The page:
"The comfortably insured are paying for this (via taxes and premiums that cover stranded costs at providers) but only getting sub-optimum care for neighbors, friends," said Stephen Corbeil, president of TriStar Health.
Haslam's plan is unlike structures in other states and is wholly individualized to the state, according to hospital executives and business leaders.
"Many of us (in the health care and business community) were impatient. The governor wanted to do what Tennesseans wanted," said Mike Schatzlein, CEO of Saint Thomas Health.
Critics argue the plan could end up costing the state "billions." The Beacon Center of Tennessee, a conservative policy think tank, immediately blasted the governor's plan after his December announcement. They argue "traditional" Medicaid expansion would cost Tennessee more than $3 billion, and Haslam's plan isn't sufficiently different.
Business community's support
The business community supports Insure Tennessee because of the jobs it will keep in the state and the federal money it will redirect to the state.
"We are very excited to support him in this. As business people this is a win-win," said Charlie Howorth, executive director of Tennessee Business Roundtable in Nashville.
Hospital executives are behind Insure Tennessee because it will bring more people into physicians' offices for routine care rather than using the emergency room for non-emergency issues.
Corbeil told The Tennessean that affiliate hospitals in states with expanded Medicaid programs such as Utah and Colorado saw fewer uninsured patients coming in for care. Increased access to primary care means less ER traffic for non-emergency situations.
Howorth and Corbeil are cognizant that the plan will meet pushback from opponents of the Affordable Care Act.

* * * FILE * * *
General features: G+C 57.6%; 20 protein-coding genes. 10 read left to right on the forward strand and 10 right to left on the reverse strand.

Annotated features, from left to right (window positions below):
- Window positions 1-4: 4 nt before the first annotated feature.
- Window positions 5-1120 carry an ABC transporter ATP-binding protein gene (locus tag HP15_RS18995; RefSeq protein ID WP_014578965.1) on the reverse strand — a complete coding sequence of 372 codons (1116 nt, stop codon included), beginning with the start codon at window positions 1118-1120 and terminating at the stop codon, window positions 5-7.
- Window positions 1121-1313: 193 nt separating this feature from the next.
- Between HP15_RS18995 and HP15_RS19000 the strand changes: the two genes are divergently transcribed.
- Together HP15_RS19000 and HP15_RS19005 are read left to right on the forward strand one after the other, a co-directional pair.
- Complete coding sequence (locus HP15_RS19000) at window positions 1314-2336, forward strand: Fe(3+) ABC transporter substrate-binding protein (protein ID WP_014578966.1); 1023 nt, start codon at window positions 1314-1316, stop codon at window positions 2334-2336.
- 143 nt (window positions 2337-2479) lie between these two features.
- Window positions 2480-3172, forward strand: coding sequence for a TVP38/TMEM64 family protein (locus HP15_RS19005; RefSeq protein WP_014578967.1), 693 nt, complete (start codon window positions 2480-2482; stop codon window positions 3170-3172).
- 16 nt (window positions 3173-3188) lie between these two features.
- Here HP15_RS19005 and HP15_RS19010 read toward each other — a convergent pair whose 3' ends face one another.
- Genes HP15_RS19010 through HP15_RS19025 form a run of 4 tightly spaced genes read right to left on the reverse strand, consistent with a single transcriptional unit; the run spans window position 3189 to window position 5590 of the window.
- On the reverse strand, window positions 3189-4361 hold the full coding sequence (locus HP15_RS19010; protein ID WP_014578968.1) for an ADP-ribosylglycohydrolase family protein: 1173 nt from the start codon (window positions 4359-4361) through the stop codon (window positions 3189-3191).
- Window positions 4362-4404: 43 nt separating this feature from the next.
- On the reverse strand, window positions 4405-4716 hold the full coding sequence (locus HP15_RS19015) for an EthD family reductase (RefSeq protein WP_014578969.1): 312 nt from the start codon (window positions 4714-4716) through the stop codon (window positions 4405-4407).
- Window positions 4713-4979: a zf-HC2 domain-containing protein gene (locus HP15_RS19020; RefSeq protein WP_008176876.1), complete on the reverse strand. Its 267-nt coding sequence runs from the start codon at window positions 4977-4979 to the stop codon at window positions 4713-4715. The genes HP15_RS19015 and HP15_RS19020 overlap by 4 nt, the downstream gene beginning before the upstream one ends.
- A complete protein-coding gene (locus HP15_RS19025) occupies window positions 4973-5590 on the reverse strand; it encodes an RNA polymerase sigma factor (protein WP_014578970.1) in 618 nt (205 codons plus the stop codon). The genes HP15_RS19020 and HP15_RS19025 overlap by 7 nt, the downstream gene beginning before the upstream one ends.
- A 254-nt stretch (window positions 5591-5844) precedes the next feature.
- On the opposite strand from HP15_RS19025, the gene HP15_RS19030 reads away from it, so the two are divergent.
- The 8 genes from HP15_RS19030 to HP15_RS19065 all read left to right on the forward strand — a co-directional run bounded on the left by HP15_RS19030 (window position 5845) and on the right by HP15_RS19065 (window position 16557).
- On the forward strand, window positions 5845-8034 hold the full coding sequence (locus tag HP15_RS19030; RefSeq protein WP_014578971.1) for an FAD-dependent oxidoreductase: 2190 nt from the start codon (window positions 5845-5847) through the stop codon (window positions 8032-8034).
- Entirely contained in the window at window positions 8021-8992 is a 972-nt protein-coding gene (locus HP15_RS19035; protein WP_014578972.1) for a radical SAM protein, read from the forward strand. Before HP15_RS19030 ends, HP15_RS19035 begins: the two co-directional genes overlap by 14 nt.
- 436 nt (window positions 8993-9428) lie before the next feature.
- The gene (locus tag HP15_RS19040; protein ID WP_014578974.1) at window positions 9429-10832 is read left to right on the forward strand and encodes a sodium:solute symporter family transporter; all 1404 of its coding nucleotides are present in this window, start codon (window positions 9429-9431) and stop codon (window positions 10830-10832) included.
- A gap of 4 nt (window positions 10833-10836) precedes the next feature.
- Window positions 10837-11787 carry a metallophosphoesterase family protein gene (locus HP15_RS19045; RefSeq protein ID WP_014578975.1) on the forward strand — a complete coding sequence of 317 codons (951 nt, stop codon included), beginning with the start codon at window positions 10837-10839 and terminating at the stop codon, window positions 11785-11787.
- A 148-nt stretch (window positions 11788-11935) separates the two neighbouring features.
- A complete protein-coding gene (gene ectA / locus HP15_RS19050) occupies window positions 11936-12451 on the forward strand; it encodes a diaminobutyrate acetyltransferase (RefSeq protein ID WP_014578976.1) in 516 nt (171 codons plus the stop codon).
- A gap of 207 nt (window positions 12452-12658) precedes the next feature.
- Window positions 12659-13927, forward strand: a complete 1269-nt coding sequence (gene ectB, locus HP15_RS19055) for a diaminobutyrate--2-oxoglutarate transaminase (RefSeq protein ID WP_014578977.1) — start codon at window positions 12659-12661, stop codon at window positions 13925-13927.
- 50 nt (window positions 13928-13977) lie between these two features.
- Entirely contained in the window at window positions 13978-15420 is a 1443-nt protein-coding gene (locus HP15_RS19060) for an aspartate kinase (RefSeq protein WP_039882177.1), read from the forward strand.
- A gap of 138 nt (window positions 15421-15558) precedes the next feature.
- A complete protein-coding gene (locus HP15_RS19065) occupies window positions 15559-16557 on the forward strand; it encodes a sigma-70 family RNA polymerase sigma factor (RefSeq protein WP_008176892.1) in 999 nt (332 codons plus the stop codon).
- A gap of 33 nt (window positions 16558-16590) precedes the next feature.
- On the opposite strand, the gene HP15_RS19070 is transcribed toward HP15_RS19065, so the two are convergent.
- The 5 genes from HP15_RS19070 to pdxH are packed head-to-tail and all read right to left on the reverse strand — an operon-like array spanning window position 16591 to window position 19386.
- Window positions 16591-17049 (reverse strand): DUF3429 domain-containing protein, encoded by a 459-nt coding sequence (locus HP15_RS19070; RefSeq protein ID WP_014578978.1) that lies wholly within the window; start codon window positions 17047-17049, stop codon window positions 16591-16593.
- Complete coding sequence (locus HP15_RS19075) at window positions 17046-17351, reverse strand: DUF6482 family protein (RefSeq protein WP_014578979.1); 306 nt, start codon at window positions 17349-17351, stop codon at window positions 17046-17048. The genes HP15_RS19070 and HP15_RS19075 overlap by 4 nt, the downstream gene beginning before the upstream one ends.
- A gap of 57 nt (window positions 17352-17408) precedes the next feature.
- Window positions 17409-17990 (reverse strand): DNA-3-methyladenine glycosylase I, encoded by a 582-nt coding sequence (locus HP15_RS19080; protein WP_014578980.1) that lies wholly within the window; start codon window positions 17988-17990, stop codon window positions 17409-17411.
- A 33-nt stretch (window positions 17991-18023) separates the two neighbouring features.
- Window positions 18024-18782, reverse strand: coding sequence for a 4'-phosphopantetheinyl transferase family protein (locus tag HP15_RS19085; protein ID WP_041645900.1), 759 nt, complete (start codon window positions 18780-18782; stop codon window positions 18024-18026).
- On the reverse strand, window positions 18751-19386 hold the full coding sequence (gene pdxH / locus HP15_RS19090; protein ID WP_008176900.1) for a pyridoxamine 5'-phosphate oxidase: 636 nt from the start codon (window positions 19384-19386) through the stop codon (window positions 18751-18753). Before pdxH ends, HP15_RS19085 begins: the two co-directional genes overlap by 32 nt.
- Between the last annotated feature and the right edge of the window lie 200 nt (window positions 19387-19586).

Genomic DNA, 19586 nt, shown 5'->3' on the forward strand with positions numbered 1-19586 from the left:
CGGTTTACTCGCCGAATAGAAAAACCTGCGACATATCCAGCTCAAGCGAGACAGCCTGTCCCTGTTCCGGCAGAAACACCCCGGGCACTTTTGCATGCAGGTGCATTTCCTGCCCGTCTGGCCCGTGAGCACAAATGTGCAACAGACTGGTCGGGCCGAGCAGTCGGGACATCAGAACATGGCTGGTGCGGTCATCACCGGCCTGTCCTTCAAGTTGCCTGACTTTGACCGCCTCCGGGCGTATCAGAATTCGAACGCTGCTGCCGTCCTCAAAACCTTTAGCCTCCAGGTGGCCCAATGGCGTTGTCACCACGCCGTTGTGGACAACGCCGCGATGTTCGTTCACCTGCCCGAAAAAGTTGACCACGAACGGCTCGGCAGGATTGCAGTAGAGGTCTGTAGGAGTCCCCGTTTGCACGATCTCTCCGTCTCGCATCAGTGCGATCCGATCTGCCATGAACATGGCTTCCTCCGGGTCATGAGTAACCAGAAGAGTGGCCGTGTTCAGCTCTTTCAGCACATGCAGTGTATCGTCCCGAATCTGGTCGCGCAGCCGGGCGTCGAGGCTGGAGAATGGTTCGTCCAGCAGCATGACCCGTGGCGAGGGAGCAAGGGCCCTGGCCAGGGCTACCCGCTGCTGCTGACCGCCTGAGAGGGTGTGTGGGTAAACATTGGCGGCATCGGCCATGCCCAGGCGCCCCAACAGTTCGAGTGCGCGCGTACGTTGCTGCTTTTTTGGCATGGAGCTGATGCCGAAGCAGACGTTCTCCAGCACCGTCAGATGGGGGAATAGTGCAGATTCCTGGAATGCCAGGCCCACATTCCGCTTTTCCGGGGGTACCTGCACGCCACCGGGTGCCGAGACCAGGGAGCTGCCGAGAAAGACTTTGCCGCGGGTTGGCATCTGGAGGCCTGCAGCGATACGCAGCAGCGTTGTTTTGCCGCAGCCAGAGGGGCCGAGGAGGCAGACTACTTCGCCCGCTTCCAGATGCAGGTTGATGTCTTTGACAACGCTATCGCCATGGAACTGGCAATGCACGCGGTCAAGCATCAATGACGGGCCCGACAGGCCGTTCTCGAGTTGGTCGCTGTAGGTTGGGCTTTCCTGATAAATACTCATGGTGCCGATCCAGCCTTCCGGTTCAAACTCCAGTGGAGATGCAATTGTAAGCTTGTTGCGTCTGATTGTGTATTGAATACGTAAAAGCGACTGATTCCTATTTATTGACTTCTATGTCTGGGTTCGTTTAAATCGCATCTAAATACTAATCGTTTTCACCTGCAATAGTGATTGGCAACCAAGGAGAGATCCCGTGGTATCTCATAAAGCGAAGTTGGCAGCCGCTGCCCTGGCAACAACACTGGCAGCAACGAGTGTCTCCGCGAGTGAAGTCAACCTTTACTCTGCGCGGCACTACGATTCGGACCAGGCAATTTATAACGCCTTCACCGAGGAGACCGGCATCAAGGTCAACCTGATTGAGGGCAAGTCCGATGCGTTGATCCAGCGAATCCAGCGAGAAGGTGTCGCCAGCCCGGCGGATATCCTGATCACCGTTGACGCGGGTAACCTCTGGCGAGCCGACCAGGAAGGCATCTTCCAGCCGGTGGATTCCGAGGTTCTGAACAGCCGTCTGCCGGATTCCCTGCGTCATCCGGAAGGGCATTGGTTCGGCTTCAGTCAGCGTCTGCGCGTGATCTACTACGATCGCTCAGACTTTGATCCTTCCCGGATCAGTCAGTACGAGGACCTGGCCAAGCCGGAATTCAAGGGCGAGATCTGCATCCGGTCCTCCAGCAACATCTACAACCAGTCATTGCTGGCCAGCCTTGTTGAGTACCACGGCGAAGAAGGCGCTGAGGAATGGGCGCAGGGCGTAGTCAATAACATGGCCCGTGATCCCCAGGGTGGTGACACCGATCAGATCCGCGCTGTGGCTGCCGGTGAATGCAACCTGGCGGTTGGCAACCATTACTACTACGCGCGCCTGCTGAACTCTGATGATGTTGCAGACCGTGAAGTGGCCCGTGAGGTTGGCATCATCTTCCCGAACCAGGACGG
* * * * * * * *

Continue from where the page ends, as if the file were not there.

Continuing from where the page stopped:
Insure Tennessee, however, should not be likened to ObamaCare, according to Howorth, because it has a unique plan structure and puts an emphasis on personal accountability.
"If you substituted 'highway' or 'roads' for 'health care,' you couldn't find a legislator that wouldn't vote for it," Howorth said.
Writer Tom Wilemon contributed to this story.
Reach Holly Fletcher at 615-259-8287 or on Twitter @hollyfletcher. Reach Dave Boucher at 615-259-8892 and on Twitter @Dave_Boucher1.
The Two Plans
Volunteer Plan: Tennessee will use federal funds to help working people afford insurance offered by their employers. Employers must cover at least half of the premium cost. The state will also use the federal funds to help cover part of deductibles and co-pays owed by workers receiving medical services.
The waiver says there will be a "defined contribution" through Insure Tennessee that covers the rest of the costs for coverage to a point. That point isn't clear: The waiver says the contribution is "still to be determined in accordance with the recommendations of independent actuaries."
Healthy Incentives Plan: Participants will be charged a premium of about $20 a month. Their co-pays will be $75 per hospital admission and $4 per outpatient service. They will have to pay $8 for non-emergency use of an ER. Pharmacy co-pays are $1.50 for generics and $3 for brand name drugs. The Managed Care Organizations that already contract with TennCare to administer services will supervise the program. Participants who take preventive health measures will receive credits put into Healthy Incentives for Tennesseans accounts to help them with co-pays and other costs.
Link to original article from The Tennesseean